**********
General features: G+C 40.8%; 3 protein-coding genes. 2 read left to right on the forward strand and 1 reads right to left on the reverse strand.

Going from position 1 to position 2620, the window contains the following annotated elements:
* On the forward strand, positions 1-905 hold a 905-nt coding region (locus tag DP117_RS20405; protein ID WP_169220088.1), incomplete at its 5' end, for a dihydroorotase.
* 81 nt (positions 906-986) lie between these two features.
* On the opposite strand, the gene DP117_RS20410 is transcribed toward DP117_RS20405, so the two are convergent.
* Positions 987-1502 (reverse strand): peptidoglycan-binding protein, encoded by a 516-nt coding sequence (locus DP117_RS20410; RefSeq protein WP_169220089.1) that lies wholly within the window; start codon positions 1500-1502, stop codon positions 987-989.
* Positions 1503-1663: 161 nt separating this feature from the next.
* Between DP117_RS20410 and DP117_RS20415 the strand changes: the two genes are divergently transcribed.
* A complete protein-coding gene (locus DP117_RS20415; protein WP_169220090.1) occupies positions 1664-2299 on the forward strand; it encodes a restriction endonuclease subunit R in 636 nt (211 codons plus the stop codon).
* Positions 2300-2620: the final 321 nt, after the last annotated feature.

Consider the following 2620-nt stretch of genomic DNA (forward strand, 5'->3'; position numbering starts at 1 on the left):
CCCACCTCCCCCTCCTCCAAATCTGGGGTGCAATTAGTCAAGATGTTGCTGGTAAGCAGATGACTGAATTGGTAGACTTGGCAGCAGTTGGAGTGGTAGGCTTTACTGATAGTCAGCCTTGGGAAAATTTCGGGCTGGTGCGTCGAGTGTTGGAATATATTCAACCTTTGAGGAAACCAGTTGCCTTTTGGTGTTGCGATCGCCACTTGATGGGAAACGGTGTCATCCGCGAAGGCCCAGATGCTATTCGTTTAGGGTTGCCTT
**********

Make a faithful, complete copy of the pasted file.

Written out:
General features: G+C 40.8%; 3 protein-coding genes. 2 read left to right on the forward strand and 1 reads right to left on the reverse strand.

Going from position 1 to position 2620, the window contains the following annotated elements:
* On the forward strand, positions 1-905 hold a 905-nt coding region (locus tag DP117_RS20405; protein ID WP_169220088.1), incomplete at its 5' end, for a dihydroorotase.
* 81 nt (positions 906-986) lie between these two features.
* On the opposite strand, the gene DP117_RS20410 is transcribed toward DP117_RS20405, so the two are convergent.
* Positions 987-1502 (reverse strand): peptidoglycan-binding protein, encoded by a 516-nt coding sequence (locus DP117_RS20410; RefSeq protein WP_169220089.1) that lies wholly within the window; start codon positions 1500-1502, stop codon positions 987-989.
* Positions 1503-1663: 161 nt separating this feature from the next.
* Between DP117_RS20410 and DP117_RS20415 the strand changes: the two genes are divergently transcribed.
* A complete protein-coding gene (locus DP117_RS20415; protein WP_169220090.1) occupies positions 1664-2299 on the forward strand; it encodes a restriction endonuclease subunit R in 636 nt (211 codons plus the stop codon).
* Positions 2300-2620: the final 321 nt, after the last annotated feature.

Consider the following 2620-nt stretch of genomic DNA (forward strand, 5'->3'; position numbering starts at 1 on the left):
CCCACCTCCCCCTCCTCCAAATCTGGGGTGCAATTAGTCAAGATGTTGCTGGTAAGCAGATGACTGAATTGGTAGACTTGGCAGCAGTTGGAGTGGTAGGCTTTACTGATAGTCAGCCTTGGGAAAATTTCGGGCTGGTGCGTCGAGTGTTGGAATATATTCAACCTTTGAGGAAACCAGTTGCCTTTTGGTGTTGCGATCGCCACTTGATGGGAAACGGTGTCATCCGCGAAGGCCCAGATGCTATTCGTTTAGGGTTGCCTT